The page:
To evaluate EAT accumulation, different groups use EAT volume (Konishi et al., 2010; Mahabadi et al., 2013) or EAT volume index, which is EAT volume divided by BSA. We found that the EAT volume was higher in men than in women, but the mean EAT volume/height and EAT volume/BSA were comparable (Dagvasumberel et al., 2012). Therefore, it is likely that EAT volume index might be a preferable parameter (Shimabukuro et al., 2013).

El Khoudary et al. assessed whether volumes of heart fat depots (EAT and PAT) were associated with coronary artery calcification (CAC) in women at midlife and whether these associations were modified by menopausal status and estradiol levels (El Khoudary et al., 2017). Volumes of PAT and EAT increased after menopause. Of note, estradiol decline was associated with PAT volume, but not EAT volume, suggesting that menopause has something to do with PAT accumulation. CAC measures were associate with EAT volume. Menopausal status or estradiol did not modify this association. In contrast, menopausal status significantly modified association between PAT and CAC measures. It was reported that PAT might be a risk factor for coronary artery disease in menopausal women. It was suggested that PAT depot need to be monitored and would be a target for intervention in women at midlife (El Khoudary et al., 2017).

Many groups measured EAT thickness using echo-cardiography and reported that EAT thickness was greater in CAD patients than in non-CAD patients (Iacobellis, 2015). Recently, we developed a new method to evaluate EAT thickness (Hirata et al., 2015). We evaluated EAT thickness at anterior interventricular groove (EAT-AIG) and at anterior right ventricle (EAT-RV) of 311 patients by echocardiography using a high frequency linear probe. EAT-AIG had a strong correlation with EAT volume evaluated by coronary CT. Both EAT-AIG and EAT-RV of CAD patients were greater than those of non-CAD patients. EAT-AIG was more strongly correlated with CAD as determined by the receiver operating characteristics curve analysis. It was suggested that we may be able to predict CAD with high sensitivity and specificity by evaluating EAT thickness by the non-invasive echocardiography using the high frequent linear probe (Hirata et al., 2015).

Nerlekar at al. performed meta-analysis to assess the association between EAT and high-risk plaque (HRP) (Nerlekar et al., 2017). Nine studies (n = 3,772 patients) were included with seven measuring EAT volume by CT and two measuring EAT thickness by echocardiography. Increase in EAT volume or thickness was associated with the presence of HRP. Increasing EAT volume has a significant association with HRP. However, EAT thickness had no significant association with HRP. This analysis included only two studies evaluating EAT thickness by echocardiography. Further investigation is required to establish clinical significance of evaluating EAT thickness to predict the existence of HRP.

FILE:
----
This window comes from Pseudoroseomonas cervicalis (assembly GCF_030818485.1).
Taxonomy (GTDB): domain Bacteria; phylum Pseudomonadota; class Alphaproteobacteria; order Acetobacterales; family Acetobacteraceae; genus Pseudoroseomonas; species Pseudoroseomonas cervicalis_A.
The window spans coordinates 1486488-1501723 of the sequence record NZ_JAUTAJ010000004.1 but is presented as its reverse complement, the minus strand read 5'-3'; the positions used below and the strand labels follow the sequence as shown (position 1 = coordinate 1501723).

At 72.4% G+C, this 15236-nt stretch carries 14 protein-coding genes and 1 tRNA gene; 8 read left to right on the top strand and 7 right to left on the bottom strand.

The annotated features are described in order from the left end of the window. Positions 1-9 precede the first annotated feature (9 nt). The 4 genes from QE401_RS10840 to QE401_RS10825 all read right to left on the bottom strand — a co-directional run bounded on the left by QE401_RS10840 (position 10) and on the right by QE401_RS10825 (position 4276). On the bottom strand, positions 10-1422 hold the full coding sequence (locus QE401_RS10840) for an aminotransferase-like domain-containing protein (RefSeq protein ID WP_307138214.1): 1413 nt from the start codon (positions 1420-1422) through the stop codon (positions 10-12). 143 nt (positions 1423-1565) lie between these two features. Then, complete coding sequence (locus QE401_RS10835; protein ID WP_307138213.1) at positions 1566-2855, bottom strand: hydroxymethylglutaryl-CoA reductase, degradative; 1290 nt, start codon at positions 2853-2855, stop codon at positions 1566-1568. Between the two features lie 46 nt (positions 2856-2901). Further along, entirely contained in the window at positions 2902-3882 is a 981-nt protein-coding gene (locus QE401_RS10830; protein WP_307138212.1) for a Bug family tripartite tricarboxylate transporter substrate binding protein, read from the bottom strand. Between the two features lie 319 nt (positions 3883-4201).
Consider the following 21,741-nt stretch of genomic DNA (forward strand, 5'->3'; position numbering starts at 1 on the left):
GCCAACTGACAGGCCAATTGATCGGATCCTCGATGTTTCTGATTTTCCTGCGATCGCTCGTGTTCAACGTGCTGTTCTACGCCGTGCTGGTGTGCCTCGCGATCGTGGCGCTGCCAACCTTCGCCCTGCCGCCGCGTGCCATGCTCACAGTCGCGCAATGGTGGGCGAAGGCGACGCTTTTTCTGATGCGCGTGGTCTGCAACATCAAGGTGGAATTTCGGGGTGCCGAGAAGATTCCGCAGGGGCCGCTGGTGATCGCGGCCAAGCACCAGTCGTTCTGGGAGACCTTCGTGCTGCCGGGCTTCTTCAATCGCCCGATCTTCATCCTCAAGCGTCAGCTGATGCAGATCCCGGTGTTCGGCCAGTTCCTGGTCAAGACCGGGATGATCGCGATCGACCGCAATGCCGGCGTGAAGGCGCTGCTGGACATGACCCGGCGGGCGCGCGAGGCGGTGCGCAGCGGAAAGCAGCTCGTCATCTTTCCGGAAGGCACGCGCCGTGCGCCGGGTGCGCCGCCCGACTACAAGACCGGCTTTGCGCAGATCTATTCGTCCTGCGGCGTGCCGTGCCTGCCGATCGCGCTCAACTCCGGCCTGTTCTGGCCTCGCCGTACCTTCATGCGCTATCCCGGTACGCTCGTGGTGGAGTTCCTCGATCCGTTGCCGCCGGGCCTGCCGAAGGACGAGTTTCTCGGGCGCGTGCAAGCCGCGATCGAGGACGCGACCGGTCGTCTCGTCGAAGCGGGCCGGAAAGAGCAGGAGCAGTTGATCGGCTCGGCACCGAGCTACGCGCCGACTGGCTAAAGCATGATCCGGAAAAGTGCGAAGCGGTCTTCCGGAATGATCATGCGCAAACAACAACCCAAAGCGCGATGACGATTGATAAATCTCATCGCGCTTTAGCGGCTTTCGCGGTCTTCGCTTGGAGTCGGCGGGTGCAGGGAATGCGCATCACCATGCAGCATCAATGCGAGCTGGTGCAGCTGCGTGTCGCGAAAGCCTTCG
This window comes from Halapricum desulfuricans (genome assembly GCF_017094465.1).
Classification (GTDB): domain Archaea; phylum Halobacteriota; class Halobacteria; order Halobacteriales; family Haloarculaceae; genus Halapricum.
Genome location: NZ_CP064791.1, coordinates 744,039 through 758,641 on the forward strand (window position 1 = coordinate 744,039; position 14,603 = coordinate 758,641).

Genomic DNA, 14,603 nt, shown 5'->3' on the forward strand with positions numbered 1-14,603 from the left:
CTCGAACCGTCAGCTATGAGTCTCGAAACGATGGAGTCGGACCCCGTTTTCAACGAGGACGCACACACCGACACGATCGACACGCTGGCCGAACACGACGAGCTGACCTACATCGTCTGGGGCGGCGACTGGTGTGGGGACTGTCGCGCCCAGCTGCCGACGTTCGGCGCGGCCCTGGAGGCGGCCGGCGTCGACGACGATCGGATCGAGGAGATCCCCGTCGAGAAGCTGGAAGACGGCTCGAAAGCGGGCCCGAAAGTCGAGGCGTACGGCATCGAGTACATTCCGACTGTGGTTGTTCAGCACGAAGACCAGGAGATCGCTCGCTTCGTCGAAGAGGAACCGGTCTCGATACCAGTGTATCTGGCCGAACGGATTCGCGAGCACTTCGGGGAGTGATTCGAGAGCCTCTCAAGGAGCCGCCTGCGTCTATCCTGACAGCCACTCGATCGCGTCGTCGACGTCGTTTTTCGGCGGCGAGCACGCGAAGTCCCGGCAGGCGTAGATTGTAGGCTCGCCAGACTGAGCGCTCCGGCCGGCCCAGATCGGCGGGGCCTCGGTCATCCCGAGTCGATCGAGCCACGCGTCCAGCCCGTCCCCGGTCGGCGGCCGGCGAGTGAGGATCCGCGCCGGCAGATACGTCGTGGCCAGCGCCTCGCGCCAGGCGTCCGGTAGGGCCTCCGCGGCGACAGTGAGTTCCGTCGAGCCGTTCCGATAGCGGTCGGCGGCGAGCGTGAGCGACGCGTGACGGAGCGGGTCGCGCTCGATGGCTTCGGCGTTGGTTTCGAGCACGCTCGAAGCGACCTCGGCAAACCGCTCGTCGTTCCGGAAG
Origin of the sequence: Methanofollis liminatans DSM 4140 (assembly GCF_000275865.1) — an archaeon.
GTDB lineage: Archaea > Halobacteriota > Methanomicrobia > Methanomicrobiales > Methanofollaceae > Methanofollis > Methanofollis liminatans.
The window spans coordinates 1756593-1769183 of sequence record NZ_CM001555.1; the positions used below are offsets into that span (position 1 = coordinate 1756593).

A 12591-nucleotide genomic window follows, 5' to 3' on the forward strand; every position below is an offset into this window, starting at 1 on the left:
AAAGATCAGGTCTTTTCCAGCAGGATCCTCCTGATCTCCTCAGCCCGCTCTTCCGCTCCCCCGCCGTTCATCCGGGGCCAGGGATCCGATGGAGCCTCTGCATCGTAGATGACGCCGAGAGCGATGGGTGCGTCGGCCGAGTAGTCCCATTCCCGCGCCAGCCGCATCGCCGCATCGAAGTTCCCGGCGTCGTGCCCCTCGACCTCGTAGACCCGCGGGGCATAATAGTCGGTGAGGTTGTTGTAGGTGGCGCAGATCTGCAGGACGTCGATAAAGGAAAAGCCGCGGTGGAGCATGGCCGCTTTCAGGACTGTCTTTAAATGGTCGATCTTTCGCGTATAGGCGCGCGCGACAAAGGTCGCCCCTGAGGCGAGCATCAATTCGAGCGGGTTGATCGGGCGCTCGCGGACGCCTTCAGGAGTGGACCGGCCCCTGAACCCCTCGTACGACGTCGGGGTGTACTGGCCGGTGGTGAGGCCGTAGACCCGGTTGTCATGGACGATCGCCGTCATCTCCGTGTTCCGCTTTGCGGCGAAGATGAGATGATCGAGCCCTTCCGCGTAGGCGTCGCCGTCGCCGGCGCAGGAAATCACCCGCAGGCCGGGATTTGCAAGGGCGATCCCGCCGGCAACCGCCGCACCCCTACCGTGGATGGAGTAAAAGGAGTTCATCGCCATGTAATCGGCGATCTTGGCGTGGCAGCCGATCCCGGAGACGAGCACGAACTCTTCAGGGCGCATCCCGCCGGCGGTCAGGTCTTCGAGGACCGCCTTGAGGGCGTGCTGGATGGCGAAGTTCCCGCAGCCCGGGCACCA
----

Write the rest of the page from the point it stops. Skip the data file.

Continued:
Besides coronary CT and echocardiography, it was reported that EAT volume can be evaluated by MRI (Levelt et al., 2016). There is no standard method to evaluate EAT volume to predict coronary atherosclerosis disease. It is hoped that EAT can be evaluated precisely and easily using appropriate modalities.

Can PVAT be Reduced to Prevent Cardiovascular Events?

It is very important to clarify whether modification of life-style or medication can reduce PVAT, leading to phenotypic improvement of inflammatory PVAT. It was reported that EAT was decreased by aerobic exercise for 12 weeks in obese middle-aged men (Kim et al., 1985). Interestingly, reduction in EAT volume showed linear correlation with reduction in VAT volume (Kim et al., 1985).

In a sub-analysis of BELLES (Beyond Endorsed Lipid Lowering with Electron Beam Tomography Scanning) trial, in which the effect of the moderate and the aggressive doses of statin therapy to coronary calcification were tested in 615 hyperlipidemic post-menopausal women, EAT volume was measured by CT in the intensive therapy group (atorvastatin 80 mg) and the moderate therapy group (pravastatin 40 mg). One year later, reduction of EAT volume was observed in the intensive and the moderate therapy groups. Decrease in EAT volume was statistically significant in the intensive therapy group, but not in the moderate therapy group. Interestingly, EAT volume reduction showed no correlation with the degree of lipid lowering. These results suggested that, in post-menopausal women, statin therapy decreased EAT volume especially in the intensive therapy group and that the effect of statin was not associated with the LDL lowering effect. Anti-inflammatory pleiotropic effects of statin might be related to this effect (Alexopoulos et al., 2013).